from the C-T...
immediate theatre project shines twice
by Tony Kiss
On a pretty summer day, a passionate baseball fan might exclaim “Let’s play two!” Asheville’s immediate theatre project is now doing just that, performing a pair of shows, one after another, at the cozy N.C. Stage Company space downtown.
And these aren’t quick, connected one-acts. “On the Verge or the Geography of Yearning” and “Below the Belt” are not linked in any particular way, except sharing the same director (Hans Meyer) and some offstage crew. The cast, playwrights and stories are different. Audiences can watch one, or both, or come to see the plays on different nights.
It’s a lot of work for this little acting company, which has established itself as one of the city’s best. And it’s a lot of theater to absorb in one evening (or matinee, as the case may be). On opening night, “Verge” began at 7:30 p.m. and “Belt” ended around 12:30 a.m., which included intermissions in both programs, and a break between the two.
But again, it’s not necessary to catch them both in one sitting, though it makes for an interesting and entertaining experience.
“Verge” centers on three women explorers in the late 19th century, making a bizarre jungle journey. “Belt” follows three guys toiling in a prisonlike manufacturing plant, two of them constantly snapping at the third.
‘On the Verge’
“On the Verge or The Geography of Yearning” by Eric Overmyer has three Victorian-era women in some thick jungle to explore a land they call Terra Ingognita. Fanny (Katie Langwell) is the conservative housewife, Mary (Vivian Smith) the no-nonsense traveler who usually goes solo, and Alexandra (Trinity Smith) the youngest and the dreamer in this bunch.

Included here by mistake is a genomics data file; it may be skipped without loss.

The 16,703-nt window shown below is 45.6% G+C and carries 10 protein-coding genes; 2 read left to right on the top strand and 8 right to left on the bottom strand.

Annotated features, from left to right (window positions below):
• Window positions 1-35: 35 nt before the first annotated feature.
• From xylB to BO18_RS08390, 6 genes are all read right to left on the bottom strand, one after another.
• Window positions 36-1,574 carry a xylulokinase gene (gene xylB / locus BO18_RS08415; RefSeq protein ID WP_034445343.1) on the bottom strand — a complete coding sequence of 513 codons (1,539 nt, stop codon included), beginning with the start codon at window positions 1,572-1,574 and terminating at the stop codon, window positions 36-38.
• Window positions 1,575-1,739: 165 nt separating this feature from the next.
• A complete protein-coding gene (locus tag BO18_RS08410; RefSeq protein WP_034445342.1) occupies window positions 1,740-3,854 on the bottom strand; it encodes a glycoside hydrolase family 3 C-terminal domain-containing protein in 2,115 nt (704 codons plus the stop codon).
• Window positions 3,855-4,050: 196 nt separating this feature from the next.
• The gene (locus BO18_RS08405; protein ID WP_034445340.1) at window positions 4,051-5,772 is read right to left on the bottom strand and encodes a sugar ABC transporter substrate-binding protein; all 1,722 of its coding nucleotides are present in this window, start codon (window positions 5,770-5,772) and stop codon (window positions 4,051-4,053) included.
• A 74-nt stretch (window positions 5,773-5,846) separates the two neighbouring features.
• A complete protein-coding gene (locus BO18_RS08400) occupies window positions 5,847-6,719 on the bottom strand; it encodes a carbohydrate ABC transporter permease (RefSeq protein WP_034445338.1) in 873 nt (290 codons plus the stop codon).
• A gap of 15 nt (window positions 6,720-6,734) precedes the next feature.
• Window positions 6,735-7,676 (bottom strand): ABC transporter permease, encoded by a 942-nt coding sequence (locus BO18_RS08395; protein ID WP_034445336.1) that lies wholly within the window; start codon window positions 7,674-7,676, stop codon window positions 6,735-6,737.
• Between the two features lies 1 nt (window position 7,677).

Quickly, it’s obvious they’ve slipped into a time warp, and the further they go, the more they travel to the future, and the stranger the tale becomes. Erik Moellering plays a handful of supporting male characters. By the year 1955, they have come so far from their own time that some personal decisions need to be made.
‘Below the Belt’
“Below the Belt” is plenty quirky as well. In an industrial plant, eager new arrival Dobbitt (Chris Allison) finds himself in workplace hell, toiling alongside the fidgety, hair-triggered Hanrahan (Darren Marshall in the strongest performance in either show) and their nasty boss, Merkin (Strother Stingley). While Dobbitt only wants to please, the others torment and turn against him at every turn. Here, too, a choice must be made, with Merkin pulling Dobbitt into a plot that’s totally against his nature.
This one is a bit like The Three Stooges meet “Seinfeld” – and it’s a howler that leaves you buzzing at the end. With the shows running through Aug. 17, make a point to catch this engaging “experiment in theater.”
01 August 2008
from the C-T...